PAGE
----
Science and nutrition together have tried to find ways of eating that are best for us. One way to accomplish this goal, we are told, is to eat routinely rather than only when we are hungry. Eating balanced meals at regular intervals is one of the keys to long-term good health and given rising health risks and costs, financially and otherwise, good health is an excellent goal for all of us.
In the same way that we have to eat nourishing food to grow healthily, getting into the Scriptures daily is a good discipline to develop and maintain for ongoing spiritual growth. The “secret” of our spiritual growth and maturity lies in our daily routine of Bible study. Just as there are times to eat to satisfy the physical man, so we need to ensure we set aside times daily to feed and satisfy the spiritual man. While we can make it through the day by listening to worship music and reading a devotional or two, it is important that just as we are told to chew our food slowly to facilitate proper digestion, we read and meditate on the Word of God. To meditate is “ to focus one’s thoughts on: reflect on or ponder over,” and this we can do several times per day – during our commute, at lunch, as we do housework, wherever we may be.
On the occasion of Jesus being tempted to turn stones into bread, He affirmed the importance of satisfying the spiritual man when He, quoting from Deuteronomy 8:3, reminded Satan, “Man shall not live on bread alone, but on every word that comes from the mouth of God” (Matthew 4:4, NIV). We can get by for a while without food but we cannot get far without the Word of God. It is the food of the soul; the lamp unto our feet and the light unto our path (Psalm 119:105). Bible scholar Albert Barnes observes, “He who makes the word of God his guide, and marks its teachings, is in the right way. He will clearly see the path. He will be able to mark the road in which he ought to go, and to avoid all those by-paths which would lead him astray. He will see where those by-roads turn off from the main path – often at a very small angle, and so that there seems to be no divergence. He will see any obstruction which may lie in his path; any [downslope] or precipice which may be near, and down which, in a dark night, one might fall. Man needs such a guide, and the Bible is such a guide.”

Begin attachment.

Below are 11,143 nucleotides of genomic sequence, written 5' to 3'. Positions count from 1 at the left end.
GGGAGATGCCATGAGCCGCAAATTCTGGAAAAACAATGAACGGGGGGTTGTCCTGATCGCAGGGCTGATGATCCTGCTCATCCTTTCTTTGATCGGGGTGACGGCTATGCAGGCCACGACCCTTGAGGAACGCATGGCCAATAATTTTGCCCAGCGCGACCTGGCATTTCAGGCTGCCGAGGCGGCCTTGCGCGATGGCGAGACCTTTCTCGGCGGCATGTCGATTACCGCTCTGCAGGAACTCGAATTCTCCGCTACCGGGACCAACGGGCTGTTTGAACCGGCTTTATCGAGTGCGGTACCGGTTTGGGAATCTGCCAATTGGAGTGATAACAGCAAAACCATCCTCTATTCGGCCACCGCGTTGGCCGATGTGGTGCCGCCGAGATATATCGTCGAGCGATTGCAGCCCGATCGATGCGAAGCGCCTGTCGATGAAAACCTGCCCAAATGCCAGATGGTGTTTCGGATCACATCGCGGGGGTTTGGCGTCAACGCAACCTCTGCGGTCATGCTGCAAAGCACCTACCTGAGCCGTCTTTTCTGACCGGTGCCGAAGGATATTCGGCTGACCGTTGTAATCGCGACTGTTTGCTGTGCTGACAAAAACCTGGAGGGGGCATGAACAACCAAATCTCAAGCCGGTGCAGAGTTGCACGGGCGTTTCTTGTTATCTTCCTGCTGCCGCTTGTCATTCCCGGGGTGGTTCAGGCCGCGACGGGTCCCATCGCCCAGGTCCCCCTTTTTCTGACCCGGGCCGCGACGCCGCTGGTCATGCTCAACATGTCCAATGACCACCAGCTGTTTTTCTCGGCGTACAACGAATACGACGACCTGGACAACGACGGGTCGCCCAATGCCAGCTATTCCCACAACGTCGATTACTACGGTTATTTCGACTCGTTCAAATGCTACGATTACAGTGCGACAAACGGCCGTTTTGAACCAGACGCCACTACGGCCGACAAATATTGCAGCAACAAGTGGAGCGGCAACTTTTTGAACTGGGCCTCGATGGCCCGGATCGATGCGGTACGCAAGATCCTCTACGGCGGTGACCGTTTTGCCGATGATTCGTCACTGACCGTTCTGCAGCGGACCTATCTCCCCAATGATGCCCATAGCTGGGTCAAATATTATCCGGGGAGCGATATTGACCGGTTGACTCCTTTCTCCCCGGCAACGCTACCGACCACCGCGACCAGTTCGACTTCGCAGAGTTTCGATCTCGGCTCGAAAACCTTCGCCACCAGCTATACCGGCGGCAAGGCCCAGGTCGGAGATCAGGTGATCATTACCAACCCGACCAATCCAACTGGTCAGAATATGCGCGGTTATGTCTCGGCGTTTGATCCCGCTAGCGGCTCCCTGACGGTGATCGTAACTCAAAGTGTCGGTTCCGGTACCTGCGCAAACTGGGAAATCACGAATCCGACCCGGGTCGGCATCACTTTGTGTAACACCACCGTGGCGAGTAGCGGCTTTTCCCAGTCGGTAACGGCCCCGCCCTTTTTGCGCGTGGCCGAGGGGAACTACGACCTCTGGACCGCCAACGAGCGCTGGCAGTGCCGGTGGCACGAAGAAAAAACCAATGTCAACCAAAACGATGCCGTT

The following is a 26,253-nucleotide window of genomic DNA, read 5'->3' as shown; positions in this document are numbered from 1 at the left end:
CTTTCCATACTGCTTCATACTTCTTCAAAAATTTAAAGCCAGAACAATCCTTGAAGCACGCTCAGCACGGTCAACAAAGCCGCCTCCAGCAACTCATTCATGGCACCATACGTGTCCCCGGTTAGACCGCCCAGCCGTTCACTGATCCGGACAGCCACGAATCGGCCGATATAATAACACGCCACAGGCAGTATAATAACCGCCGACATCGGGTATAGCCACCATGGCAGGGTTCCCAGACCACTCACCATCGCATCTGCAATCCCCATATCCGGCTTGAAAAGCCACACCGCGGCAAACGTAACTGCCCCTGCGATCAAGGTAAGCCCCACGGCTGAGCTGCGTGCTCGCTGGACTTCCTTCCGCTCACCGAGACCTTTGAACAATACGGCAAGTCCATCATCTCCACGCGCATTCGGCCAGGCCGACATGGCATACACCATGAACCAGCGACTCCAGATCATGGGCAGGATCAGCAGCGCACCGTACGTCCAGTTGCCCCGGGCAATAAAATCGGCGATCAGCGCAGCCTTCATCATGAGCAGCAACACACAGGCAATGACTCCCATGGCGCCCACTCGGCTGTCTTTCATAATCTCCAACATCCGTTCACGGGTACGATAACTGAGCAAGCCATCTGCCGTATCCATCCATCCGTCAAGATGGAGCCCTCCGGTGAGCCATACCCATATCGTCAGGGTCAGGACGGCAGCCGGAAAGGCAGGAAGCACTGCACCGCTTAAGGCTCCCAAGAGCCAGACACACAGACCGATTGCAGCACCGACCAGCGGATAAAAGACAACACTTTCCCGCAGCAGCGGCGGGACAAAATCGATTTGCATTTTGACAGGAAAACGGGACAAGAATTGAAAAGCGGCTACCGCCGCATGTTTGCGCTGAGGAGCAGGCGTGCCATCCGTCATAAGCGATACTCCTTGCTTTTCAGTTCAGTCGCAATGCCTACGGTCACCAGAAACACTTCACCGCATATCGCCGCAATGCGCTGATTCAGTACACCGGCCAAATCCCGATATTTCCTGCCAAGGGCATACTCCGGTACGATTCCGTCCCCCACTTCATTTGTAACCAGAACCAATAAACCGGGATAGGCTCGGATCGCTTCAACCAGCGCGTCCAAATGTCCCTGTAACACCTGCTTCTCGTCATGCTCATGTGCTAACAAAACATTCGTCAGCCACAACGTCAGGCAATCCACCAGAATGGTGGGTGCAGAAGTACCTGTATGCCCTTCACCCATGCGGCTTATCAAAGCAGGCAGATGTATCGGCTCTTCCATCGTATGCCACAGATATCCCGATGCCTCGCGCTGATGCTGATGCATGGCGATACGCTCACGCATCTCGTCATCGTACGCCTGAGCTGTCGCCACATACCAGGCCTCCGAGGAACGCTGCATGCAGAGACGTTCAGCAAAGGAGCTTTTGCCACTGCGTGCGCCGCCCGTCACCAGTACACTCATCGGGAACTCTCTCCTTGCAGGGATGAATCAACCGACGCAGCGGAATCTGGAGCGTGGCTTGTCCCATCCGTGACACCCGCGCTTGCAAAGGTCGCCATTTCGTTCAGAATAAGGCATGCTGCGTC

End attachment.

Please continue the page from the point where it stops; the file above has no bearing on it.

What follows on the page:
As we go through the day taking time to satisfy the physical man’s desire for food, let us not ignore the spirit man’s need to be nourished. The food experts encourage us not to miss a meal. In the same way, or even more importantly, we cannot afford to miss times of spiritual nourishment. Revivalist and author Vince Naver was right when he said, “The storehouse of God’s word was never meant for mere scrutiny, nor even primarily for study but for sustenance.” As the Psalmist spent time in the Word, he was led to say of the laws, statutes, and fear of the Lord, “More to be desired are they than gold, yea, than much fine gold: sweeter also than honey and the honeycomb. Moreover, by them is thy servant warned: and in keeping of them there is great reward” (Psalm 19:7-11). I am with David. What has been your experience?